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Arrays of "Topological Insulators": a Step Towards Exotic Electronics 15

Posted by Unknown Lamer
from the topology-topology-topology dept.
LilaG writes with a paragraph from Chemical & Engineering news: "Chemists in China have precisely grown arrays of ultrathin flakes of bismuth selenide and bismuth telluride on a surface. The bismuth compounds belong to a recently discovered – and weird — class of materials called topological insulators, which conduct electrons only along their surfaces, not through their insides. Researchers think topological insulators promise a new realm of fast, energy-efficient electronic and spintronic devices. Making well-defined nanoparticle arrays such as the new study's flakes is a key step towards such devices."
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Arrays of "Topological Insulators": a Step Towards Exotic Electronics

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  • Well, now (Score:4, Interesting)

    by Khyber (864651) <techkitsune@gmail.com> on Friday April 06, 2012 @03:27PM (#39601495) Homepage Journal

    Modifiable bandgaps for multi-wavelength LEDs, anyone? Multi-spectrum lasers?

  • Oboy, body contour hugging catsuits and padded manacles made of bismuth.
    Count me in!
  • by gotfork (1395155) on Friday April 06, 2012 @03:53PM (#39601787) Homepage
    Being able to grow well-ordered arrays of bismuth selenide and bismuth telluride nanoplates is a great improvement over the original VLS/Van der Waals growth method developed by Cui's group, in which you could grow similar nanoplates but they were randomly distributed across the surface (it's a pain to work with them since you have to track whichever one you want to use down by hand). However, it's not a huge breakthrough in the field and doesn't put us much closer to any of the proposed devices which would actually use topological insulators. Although they don't show any transport data in the paper the quality of the nanoplates may not be that good based on the ARPES data shown -- the fermi level falls well into the conduction band, and not in the gap as would be required by most interesting applications. Also, a more commonly used technique called molecular beam epitaxy (MBE) can also be used to grow continuous films of these materials across whole wafers, and several groups have demonstrated very high quality films this way.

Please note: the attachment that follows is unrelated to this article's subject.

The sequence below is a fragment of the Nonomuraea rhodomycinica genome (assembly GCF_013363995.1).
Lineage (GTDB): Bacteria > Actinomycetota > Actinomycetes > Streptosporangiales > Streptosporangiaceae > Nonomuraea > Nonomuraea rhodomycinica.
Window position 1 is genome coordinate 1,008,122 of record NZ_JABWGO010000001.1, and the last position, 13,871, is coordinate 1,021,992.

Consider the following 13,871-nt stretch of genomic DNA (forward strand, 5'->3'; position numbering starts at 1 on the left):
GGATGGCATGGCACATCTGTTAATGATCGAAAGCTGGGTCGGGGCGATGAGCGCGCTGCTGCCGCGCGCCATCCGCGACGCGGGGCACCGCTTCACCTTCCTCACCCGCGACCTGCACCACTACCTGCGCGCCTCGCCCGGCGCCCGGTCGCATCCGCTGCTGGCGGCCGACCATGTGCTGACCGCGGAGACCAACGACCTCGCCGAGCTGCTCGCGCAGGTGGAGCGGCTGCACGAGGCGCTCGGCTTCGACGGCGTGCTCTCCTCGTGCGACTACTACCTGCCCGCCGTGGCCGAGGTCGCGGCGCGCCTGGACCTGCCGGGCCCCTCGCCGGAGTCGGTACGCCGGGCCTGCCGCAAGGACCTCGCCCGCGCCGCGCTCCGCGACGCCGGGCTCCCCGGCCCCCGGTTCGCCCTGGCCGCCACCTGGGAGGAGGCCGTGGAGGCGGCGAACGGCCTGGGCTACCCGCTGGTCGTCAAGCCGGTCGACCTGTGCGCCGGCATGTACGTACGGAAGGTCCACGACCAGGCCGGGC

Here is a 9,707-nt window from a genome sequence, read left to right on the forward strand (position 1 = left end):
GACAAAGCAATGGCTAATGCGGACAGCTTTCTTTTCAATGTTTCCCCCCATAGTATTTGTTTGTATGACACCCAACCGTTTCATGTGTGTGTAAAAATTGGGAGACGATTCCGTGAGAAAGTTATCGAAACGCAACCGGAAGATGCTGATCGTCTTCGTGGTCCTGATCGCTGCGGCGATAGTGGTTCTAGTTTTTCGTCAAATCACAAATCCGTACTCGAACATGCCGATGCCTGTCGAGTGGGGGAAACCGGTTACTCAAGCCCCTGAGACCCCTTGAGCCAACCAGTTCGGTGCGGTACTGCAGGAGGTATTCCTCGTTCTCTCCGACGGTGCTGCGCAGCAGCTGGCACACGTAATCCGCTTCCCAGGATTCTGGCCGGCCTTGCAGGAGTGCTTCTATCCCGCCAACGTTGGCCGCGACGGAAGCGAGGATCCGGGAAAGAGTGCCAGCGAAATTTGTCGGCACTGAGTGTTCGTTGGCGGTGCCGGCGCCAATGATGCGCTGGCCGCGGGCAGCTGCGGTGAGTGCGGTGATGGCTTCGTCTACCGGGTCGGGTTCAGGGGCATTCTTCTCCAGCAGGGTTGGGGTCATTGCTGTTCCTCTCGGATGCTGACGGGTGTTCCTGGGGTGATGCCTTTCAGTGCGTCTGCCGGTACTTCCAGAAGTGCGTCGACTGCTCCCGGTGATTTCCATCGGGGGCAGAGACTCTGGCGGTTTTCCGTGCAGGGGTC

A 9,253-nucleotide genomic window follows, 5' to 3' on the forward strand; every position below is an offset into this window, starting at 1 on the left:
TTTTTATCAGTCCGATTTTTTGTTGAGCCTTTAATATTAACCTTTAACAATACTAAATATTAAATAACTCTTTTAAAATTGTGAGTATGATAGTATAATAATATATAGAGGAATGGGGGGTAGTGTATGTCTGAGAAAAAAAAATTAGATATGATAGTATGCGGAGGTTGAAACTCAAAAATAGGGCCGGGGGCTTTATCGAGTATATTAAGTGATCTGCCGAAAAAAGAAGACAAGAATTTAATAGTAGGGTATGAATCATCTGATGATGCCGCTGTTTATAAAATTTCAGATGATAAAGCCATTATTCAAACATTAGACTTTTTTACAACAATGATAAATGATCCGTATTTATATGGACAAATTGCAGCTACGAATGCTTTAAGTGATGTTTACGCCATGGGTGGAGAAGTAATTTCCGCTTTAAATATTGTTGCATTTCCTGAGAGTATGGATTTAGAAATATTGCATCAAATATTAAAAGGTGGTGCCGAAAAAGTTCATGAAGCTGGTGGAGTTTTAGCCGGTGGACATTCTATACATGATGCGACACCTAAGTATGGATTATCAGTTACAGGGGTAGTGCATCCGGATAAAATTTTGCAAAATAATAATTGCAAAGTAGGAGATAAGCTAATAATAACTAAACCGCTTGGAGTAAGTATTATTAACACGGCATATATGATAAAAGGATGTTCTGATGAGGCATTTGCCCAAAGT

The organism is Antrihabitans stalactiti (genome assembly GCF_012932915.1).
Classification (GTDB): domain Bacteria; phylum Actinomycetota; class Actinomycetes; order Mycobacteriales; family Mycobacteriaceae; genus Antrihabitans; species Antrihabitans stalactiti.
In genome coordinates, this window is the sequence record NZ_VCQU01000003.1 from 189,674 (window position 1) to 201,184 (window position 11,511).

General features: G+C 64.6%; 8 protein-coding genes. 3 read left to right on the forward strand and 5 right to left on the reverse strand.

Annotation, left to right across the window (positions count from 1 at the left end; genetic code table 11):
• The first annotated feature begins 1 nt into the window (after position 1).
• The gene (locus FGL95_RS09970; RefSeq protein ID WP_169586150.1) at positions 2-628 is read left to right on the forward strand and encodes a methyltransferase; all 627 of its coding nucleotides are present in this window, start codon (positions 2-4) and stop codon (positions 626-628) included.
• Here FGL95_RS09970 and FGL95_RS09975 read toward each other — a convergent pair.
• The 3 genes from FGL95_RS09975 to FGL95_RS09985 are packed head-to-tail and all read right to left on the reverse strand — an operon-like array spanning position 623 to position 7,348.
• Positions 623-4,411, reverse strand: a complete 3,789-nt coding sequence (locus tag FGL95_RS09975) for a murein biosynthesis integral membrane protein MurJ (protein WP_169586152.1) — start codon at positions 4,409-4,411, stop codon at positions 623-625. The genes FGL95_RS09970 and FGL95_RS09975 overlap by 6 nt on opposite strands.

TL;DR: A nice scientific paper, on an exciting topic, but no major breakthrough. Several interesting uses for TIs have been proposed but they are all very far out, everything going on right now is still basic research. (Full disclosure: I'm not affiliated with either group, but I am sitting in the lab measuring some TI-based devices right now).
    • I've been to a couple of talks on TIs and read very briefly on them. It's at the bare edge of my admittedly atrophied knowledge (20 years of doing things other than physics makes for a lot of forgetting).

      Whenever an article on TIs comes up on slashdot, it gets few replies. I suspect that even those with some idea of what all the excitement is about find it hard to explain on a level that even some fairly cluefull slashdotters can understand. I've got some ideas of what it's about, (New electronic states to

  • insulates .. until it cracks and all of a sudden there IS a surface between 2 previously insulated wires.

    • by nedlohs (1335013)

      Lots of current circuit boards won't work when snapped in half either.

      Cracking one can touch two wires/tracks/pins that weren't touching before too.

  • coats and soothes. I do not like the taste of Pepto-Bismol though.

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